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Moffat: A Boomtown Wannabe

By Kenneth Jessen

Moffat came close to becoming a town of great importance in the north-central part of the San Luis Valley. Historian Holly Rechel-Felmlee wrote about Moffat in 1980: “A cold wind blows through, swirling dust around old buildings. One can hear the swings on the playground squeaking and a loose door slamming open and shut. At each house a dog barks, hailing arrivals. Most of the houses (however) are closed tight.”

Little has changed over time except the tragic loss of an entire block of buildings to a fire in October of 2019. Rechel-Felmlee concluded, “There is so little life that a great horned owl perches daily in a second floor window without fear of harassment.”

Moffat founding was in 1890 by the San Luis Town & Improvement Company, a subsidiary of the Denver & Rio Grande R.R. Its manager was David Adams, owner of the Baca Grant No. 4. He named the town for the railroad’s president, banker David H. Moffat.

The year the town was founded, the Denver & Rio Grande completed its valley line from Villa Grove to Alamosa through the town. The last spike was driven on this narrow gauge line 17 miles north of Alamosa, and it became the longest section of straight track on this otherwise twisting mountain railroad. During the early days, cattle supported the economy. Moffat once had a brick hotel, a couple of general stores, three restaurants and its own newspaper, the Moffat Ledger.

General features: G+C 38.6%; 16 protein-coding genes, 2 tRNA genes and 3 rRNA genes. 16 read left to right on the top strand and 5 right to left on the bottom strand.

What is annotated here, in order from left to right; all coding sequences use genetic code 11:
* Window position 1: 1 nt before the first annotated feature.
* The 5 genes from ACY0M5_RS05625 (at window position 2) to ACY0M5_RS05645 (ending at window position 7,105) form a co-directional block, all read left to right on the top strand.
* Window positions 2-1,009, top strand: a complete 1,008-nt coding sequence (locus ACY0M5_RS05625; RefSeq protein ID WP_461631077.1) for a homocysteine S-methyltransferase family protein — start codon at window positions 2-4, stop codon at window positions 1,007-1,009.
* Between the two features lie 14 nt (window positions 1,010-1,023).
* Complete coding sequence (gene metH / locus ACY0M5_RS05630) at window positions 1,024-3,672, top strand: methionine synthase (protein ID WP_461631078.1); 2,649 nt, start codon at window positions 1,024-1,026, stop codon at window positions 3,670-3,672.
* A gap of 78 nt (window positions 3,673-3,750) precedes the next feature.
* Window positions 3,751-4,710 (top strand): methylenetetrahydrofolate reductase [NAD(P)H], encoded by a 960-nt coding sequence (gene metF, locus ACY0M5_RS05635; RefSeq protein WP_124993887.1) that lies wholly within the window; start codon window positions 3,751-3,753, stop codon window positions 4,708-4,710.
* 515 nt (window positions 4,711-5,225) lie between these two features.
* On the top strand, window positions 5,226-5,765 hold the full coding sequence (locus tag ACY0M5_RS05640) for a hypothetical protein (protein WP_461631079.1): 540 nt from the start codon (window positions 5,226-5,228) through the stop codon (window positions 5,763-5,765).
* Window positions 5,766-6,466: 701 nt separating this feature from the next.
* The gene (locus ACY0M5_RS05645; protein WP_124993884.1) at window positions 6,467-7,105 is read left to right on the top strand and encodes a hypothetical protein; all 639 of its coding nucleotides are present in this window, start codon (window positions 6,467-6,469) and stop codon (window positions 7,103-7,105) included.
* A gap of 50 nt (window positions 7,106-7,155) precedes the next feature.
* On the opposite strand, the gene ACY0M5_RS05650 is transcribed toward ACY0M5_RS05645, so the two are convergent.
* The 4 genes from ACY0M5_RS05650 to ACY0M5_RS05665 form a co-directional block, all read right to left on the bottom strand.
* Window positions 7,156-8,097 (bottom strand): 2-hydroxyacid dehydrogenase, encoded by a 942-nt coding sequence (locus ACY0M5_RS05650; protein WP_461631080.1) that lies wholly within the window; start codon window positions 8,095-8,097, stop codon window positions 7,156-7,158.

Moffat’s original town hall, which barely survived the devastating October 2019 fire. Photo by Kenneth Jessen.

In 1901, based on increased mining activity within the Baca Grant No. 4, a subsidiary of the Denver & Rio Grande constructed a 17-mile branch due east of Moffat to Crestone. At Crestone, the line turned south, ending at the long deserted town of Cottonwood. Development stagnated until 1908 when the Oklahoma Land & Colonization Company purchased a great deal of land in the area. They also constructed a hotel. The number of town lots in Moffat expanded to nearly 4,000, a figure impossible to believe based on a contemporary visit to the town.

The land was subdivided and sold off in tracts of up to 160 acres. Prospective buyers could purchase a ticket for a random drawing allowing them to bid on a particular piece of land. A crowd estimated at 2,000 showed up for the drawing. In anticipation of getting some land, people slept in tents while hundreds crowded into the hotel. Guarantees were made that each tract would have sufficient water. Like so many land promotion schemes, the company never fulfilled its promises.

For a while, Moffat boomed. Rail yards were constructed, and by 1911, the town had a bank, four hotels, lumberyards, livery stables, barbershops, two saloons, a doctor, its own town marshal, a jeweler and a Baptist Church. School enrollment climbed, and all 12 grades were taught. As predicted by newspapers of the day, what ended the dream for many was lack of water. Much of the surrounding soil was good and crops grew well, but only with sufficient water. Farfetched plans for an irrigation district, with a large reservoir and many laterals, never materialized. The boom ended, and further attempts at land development failed. Without water, farmers sold their land. Much of the land reverted to open range, and in some areas, salt leached up from the poorly-drained soil, poisoning the crops. Moffat dwindled in size to a very small population. 

Ken Jessen teaches adult education at Colorado State University and is always on the hunt for the history of Colorado’s towns.